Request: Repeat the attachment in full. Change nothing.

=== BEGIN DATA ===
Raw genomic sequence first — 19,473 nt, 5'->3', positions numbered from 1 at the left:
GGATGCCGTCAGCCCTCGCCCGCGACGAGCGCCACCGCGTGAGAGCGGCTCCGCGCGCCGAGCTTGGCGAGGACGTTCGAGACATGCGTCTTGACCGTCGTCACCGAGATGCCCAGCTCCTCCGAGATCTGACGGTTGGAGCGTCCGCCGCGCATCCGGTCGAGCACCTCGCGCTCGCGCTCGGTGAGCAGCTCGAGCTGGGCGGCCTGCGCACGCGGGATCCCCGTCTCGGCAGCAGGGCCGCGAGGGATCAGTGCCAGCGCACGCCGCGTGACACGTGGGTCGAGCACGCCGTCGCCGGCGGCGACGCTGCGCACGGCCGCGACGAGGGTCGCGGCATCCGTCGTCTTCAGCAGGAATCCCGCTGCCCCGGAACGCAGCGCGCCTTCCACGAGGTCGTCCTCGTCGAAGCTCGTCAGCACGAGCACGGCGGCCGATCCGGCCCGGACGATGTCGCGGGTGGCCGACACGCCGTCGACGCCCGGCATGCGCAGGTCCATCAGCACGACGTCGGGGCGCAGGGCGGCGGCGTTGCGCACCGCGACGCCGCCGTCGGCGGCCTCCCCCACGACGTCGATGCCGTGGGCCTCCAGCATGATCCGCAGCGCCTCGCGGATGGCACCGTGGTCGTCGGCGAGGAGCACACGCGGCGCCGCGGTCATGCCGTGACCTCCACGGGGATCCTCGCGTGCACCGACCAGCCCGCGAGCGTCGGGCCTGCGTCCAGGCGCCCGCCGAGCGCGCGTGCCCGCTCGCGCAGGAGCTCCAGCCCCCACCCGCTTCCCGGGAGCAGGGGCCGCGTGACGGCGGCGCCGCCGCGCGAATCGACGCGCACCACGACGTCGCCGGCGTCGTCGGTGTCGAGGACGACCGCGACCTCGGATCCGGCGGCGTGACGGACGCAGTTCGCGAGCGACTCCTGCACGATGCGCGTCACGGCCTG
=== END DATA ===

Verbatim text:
Raw genomic sequence first — 19,473 nt, 5'->3', positions numbered from 1 at the left:
GGATGCCGTCAGCCCTCGCCCGCGACGAGCGCCACCGCGTGAGAGCGGCTCCGCGCGCCGAGCTTGGCGAGGACGTTCGAGACATGCGTCTTGACCGTCGTCACCGAGATGCCCAGCTCCTCCGAGATCTGACGGTTGGAGCGTCCGCCGCGCATCCGGTCGAGCACCTCGCGCTCGCGCTCGGTGAGCAGCTCGAGCTGGGCGGCCTGCGCACGCGGGATCCCCGTCTCGGCAGCAGGGCCGCGAGGGATCAGTGCCAGCGCACGCCGCGTGACACGTGGGTCGAGCACGCCGTCGCCGGCGGCGACGCTGCGCACGGCCGCGACGAGGGTCGCGGCATCCGTCGTCTTCAGCAGGAATCCCGCTGCCCCGGAACGCAGCGCGCCTTCCACGAGGTCGTCCTCGTCGAAGCTCGTCAGCACGAGCACGGCGGCCGATCCGGCCCGGACGATGTCGCGGGTGGCCGACACGCCGTCGACGCCCGGCATGCGCAGGTCCATCAGCACGACGTCGGGGCGCAGGGCGGCGGCGTTGCGCACCGCGACGCCGCCGTCGGCGGCCTCCCCCACGACGTCGATGCCGTGGGCCTCCAGCATGATCCGCAGCGCCTCGCGGATGGCACCGTGGTCGTCGGCGAGGAGCACACGCGGCGCCGCGGTCATGCCGTGACCTCCACGGGGATCCTCGCGTGCACCGACCAGCCCGCGAGCGTCGGGCCTGCGTCCAGGCGCCCGCCGAGCGCGCGTGCCCGCTCGCGCAGGAGCTCCAGCCCCCACCCGCTTCCCGGGAGCAGGGGCCGCGTGACGGCGGCGCCGCCGCGCGAATCGACGCGCACCACGACGTCGCCGGCGTCGTCGGTGTCGAGGACGACCGCGACCTCGGATCCGGCGGCGTGACGGACGCAGTTCGCGAGCGACTCCTGCACGATGCGCGTCACGGCCTG